Wednesday, March 6, 2013


Last night was an interesting night weather-wise.  As usual, the weather forecasters missed it again.  I was working on the computer at sun down when the power went out.  Ten seconds later the wind started blowing very hard and was associated with a very loud roar.  I figured this was it.  I'm not kidding.  I haven't heard wind like that since I lived in Greenback which is tornado alley.  I grabbed a light and ran out on the porch to view a virtual whiteout.  The snow didn't bother me at all but, the wind had all the oak trees bent over at a very precarious angle.  There was nothing to be done about it but go sit on the couch and share the darkness and the sounds of the wind with the dogs, who sat on each side of me with Happy on my lap.  They were stressed out.  The wind eventually slackened but kept roaring at a lesser amount all night.  Morning found the snow still falling and the wind blowing at around 20 miles per hour.  
 The snow accumulation was minimal here in the valley but, it does cause huge problems on the roads so it's a big deal.  The boats and trucks in the driveway were decorated in a mantle of white.  The ground and woods were really pretty.

Good grief!  The bird feeders were empty and my flying little friends were flocking around the feeders and scratching on the ground through the snow.  I let em down so, the first task I would accomplish this morning would be to fill all the feeders for them. 
 There are even birds scratching on the ground.  I hurried and filled the feeder below.

This amount of snow poses no intimidation to me at all, as I grew up and lived most of my life in Pennsylvania.  I took off in the truck for a short drive.   So - you think you got a tough life?  Look closely at the house below.  That's a tough life:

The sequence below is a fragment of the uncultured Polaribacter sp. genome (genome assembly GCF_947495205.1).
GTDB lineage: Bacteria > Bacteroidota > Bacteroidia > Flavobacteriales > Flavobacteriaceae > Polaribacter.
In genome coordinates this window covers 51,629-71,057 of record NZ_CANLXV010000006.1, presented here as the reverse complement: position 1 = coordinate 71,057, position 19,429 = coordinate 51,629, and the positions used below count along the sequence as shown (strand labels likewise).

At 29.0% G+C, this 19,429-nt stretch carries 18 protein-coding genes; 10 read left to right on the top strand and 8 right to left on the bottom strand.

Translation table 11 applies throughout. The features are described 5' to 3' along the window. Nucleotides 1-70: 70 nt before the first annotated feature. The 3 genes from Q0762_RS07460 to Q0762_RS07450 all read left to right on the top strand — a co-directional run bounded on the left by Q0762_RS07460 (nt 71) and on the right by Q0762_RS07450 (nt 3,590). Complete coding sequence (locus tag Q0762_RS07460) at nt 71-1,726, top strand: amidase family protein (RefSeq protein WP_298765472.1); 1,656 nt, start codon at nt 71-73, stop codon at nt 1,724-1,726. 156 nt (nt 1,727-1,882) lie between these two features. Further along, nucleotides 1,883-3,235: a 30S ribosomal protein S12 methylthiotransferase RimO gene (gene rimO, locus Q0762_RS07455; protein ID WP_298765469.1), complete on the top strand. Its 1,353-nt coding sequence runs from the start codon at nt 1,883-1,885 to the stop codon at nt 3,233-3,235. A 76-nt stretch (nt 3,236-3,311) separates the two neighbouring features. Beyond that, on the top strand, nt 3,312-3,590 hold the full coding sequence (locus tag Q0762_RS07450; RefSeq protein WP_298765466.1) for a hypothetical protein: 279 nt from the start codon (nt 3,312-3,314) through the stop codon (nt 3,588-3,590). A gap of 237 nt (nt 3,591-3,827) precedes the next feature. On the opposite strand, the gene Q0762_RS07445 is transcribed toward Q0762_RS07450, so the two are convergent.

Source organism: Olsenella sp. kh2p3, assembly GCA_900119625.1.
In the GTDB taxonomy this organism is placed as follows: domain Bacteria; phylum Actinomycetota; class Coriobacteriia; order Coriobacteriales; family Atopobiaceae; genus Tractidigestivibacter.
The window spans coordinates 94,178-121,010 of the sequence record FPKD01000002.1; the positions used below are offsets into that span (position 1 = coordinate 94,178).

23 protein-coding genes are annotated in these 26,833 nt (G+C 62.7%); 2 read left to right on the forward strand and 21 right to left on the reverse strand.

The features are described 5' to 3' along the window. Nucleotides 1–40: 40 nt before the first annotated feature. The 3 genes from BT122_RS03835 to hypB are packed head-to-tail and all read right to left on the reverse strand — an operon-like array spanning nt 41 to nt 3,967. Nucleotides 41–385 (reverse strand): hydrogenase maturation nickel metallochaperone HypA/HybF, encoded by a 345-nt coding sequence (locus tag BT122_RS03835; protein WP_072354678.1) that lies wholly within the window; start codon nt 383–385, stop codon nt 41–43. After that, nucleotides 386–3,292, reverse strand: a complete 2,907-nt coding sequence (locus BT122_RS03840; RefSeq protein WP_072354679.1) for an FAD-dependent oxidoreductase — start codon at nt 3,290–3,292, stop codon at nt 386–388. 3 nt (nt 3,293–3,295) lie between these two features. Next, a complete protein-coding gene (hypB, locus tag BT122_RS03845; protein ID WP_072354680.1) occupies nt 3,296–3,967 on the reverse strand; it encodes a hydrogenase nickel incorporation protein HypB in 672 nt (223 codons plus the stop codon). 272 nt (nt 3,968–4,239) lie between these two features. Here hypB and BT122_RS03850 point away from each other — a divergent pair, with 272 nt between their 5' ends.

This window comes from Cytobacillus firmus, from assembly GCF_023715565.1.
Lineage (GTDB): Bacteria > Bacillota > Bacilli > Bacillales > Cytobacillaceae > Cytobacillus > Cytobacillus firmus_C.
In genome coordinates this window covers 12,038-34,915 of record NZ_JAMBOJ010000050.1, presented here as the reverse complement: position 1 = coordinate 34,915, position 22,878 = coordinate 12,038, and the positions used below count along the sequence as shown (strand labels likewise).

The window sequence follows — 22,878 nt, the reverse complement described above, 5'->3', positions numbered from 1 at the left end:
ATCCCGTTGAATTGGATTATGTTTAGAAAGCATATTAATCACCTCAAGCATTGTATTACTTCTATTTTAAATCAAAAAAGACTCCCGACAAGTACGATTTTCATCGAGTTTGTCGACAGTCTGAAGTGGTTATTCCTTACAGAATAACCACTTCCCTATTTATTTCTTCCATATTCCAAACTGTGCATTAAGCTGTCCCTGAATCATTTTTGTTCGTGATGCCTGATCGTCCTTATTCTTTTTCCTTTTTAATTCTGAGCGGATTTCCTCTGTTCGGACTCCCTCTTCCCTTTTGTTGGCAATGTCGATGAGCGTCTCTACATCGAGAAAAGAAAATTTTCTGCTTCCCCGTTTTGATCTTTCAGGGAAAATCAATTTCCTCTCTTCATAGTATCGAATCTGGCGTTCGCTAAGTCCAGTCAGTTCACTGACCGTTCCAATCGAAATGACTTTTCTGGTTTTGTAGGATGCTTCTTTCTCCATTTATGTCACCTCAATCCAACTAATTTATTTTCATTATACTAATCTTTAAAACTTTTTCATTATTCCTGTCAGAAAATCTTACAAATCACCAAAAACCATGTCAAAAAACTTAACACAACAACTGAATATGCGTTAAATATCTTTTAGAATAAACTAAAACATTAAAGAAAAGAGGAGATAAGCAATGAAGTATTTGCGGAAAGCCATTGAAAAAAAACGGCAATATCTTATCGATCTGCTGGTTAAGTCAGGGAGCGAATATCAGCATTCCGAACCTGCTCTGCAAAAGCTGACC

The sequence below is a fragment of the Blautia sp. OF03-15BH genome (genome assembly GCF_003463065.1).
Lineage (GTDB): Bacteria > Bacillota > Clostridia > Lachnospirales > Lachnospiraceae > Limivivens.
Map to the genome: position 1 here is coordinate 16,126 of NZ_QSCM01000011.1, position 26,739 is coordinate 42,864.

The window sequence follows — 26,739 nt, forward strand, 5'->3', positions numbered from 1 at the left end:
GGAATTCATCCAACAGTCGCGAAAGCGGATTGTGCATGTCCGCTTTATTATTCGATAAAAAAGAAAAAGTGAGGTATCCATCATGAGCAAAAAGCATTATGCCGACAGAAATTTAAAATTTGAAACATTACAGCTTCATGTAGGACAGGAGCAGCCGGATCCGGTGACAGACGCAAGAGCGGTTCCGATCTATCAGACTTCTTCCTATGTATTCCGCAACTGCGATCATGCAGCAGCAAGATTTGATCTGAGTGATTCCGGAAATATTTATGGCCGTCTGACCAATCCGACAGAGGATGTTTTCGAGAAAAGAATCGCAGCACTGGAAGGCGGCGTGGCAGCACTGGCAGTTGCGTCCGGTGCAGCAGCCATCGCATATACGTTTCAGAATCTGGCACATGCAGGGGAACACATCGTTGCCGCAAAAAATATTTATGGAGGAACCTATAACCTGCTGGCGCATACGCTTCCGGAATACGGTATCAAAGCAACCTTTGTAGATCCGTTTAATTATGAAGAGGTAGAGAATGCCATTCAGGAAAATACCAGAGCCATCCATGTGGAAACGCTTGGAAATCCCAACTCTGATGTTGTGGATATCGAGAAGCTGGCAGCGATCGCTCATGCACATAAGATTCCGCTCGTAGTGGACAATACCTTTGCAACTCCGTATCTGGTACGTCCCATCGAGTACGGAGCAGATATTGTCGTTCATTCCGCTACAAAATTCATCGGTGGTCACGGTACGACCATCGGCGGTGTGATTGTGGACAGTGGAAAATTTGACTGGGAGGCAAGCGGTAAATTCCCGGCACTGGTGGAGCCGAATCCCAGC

Life throws some real bad curve balls sometimes.  That being said - lets continue to send billions of dollars and jet planes that cost $50,000,000 a piece to Egypt.  They need the help.  We'll all be OK, especially in Appalachia.
  I drove the back roads to the lake in order to avoid traffic.  It can't be done over here.  There was always someone on my bumper.  Push, push, push.  I did drive one side road where I didn't have to deal with another car.  The scenery was really nice but, my drive was already tarnished by the people in a rush that just had to get to wherever before the wherever disappeared from the planet.
The little shacks and old barns that sit hidden behind trees back in the woods were highlighted by the new fallen, white snow.  They're contrasted shapes attracted my attention immediately. 

 I eventually came out near Walter's Bridge that crosses the French Broad River.  The boat ramp was frozen solid with ice.  No one was going down that ramp this morning - rather, if they got down to the water, they weren't coming back up to the top.
Finally, I took a shot of the rich, brown mud banks of the French Broad, now covered in white camouflage to hide the ugliness.  Even the purity of white snow can't hide that wretched shoreline.

This would have been a fantastic morning to put the canoe in at Abrams Creek and paddle through the falling snow but, it's too far away now and there's no place around here for that activity.  Guess I'll dig up old photos from years ago when I did paddle Abrams Creek on Christmas eve in a beautiful snow fall.  That's why I take photographs.  See ya.